Dismantling of the Cubs continues today … or does it?
Today’s trading deadline could be the biggest purge yet of the remnants of Jim Hendry’s Cubs, in favor of Theo Epstein and Jed Hoyer’s new vision of the team. Consider the Hendry pieces that have already been traded away or allowed to leave town: Kosuke Fukudome, Aramis Ramirez, Carlos Zambrano, Marlon Byrd, and now Geovany Soto and Reed Johnson. I’m not counting Kerry Wood, since he was from the pre-Hendry era.
Hendry-era names on the bubble for today include Ryan Dempster, Matt Garza, and the biggest Hendry project of all: Alfonso Soriano. The only names that might survive are Jeff Baker, Darwin Barney, Jeff Samardzija, Carlos Marmol, and Starlin Castro. The rest of the team has been effectively turned over since Hendry was let go last July. The times they are a changin’ on the North Side of Chicago.
Whether Dempster bites the bullet and agrees to be traded will probably be apparent before tonight’s game, with Dempster scheduled to start against the Pirates. Manager Dale Sveum has said that he’ll be surprised if Dempster starts on Tuesday night, and Cubs fans will probably let Dempster hear their displeasure if he does take the mound.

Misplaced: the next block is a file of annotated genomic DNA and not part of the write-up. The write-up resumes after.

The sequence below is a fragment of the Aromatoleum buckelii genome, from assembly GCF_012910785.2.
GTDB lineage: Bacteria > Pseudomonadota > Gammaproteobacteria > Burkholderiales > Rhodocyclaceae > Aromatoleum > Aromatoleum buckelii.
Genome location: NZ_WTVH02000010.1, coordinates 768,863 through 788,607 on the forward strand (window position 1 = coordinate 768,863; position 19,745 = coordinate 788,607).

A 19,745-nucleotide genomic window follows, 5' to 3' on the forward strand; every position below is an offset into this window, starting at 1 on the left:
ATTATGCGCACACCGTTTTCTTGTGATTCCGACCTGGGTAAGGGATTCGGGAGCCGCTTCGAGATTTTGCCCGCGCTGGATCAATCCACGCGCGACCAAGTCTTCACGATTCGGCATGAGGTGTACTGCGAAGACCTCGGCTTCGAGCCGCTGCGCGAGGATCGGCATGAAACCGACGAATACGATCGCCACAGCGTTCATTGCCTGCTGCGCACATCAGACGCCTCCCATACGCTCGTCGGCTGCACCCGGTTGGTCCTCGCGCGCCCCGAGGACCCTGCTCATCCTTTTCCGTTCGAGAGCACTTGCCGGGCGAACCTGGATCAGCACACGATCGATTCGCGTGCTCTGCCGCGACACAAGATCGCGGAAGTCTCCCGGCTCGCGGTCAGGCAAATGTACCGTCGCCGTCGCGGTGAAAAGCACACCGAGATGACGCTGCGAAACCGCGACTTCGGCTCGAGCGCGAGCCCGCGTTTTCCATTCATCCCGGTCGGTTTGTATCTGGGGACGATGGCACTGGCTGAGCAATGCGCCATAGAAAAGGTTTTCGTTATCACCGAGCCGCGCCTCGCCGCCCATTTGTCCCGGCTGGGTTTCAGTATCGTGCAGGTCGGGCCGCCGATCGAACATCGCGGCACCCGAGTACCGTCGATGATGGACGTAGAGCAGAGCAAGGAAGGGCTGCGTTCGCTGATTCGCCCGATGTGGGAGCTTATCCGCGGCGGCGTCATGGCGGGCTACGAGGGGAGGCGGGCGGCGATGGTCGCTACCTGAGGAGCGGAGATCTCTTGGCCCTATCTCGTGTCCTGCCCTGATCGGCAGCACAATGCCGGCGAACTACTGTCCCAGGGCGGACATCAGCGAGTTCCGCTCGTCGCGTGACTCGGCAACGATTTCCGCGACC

Dempster can, in fact, veto any trade proposal, but the Cubs have already seen the Atlanta deal for Randall Delgado fall through, and other potential takers for Dempster may be looking around for someone else instead. Dempster’s final two months in Chicago, if he’s not traded on Tuesday, won’t be pleasant for him or the organization. Some fans will doubtlessly cut him a break for not wanting to be traded, but other fans will see this as an act of selfishness that hurts the team’s attempt at building for the future.
The Cubs aren’t renting any big-name free agents for the stretch run, unfortunately. What they’re after this year is prospects, prospects and more prospects. And the more pitching they can acquire, the better to fill in for the potential loss of Dempster and/or Garza. Samardzija seems to be solid in the starting rotation, but there are several spots left to fill. And upgrades in the bullpen, including the closer’s role, would be a very good thing, indeed.
Whatever happens today, the Cubs will be using Hendry’s players as bait for trades that can help them build toward the future. Exactly how much of this bait will be appealing to baseball’s other GM’s will be known over the next few hours. It should be interesting to see who’s on the Cubs’ roster come Wednesday morning.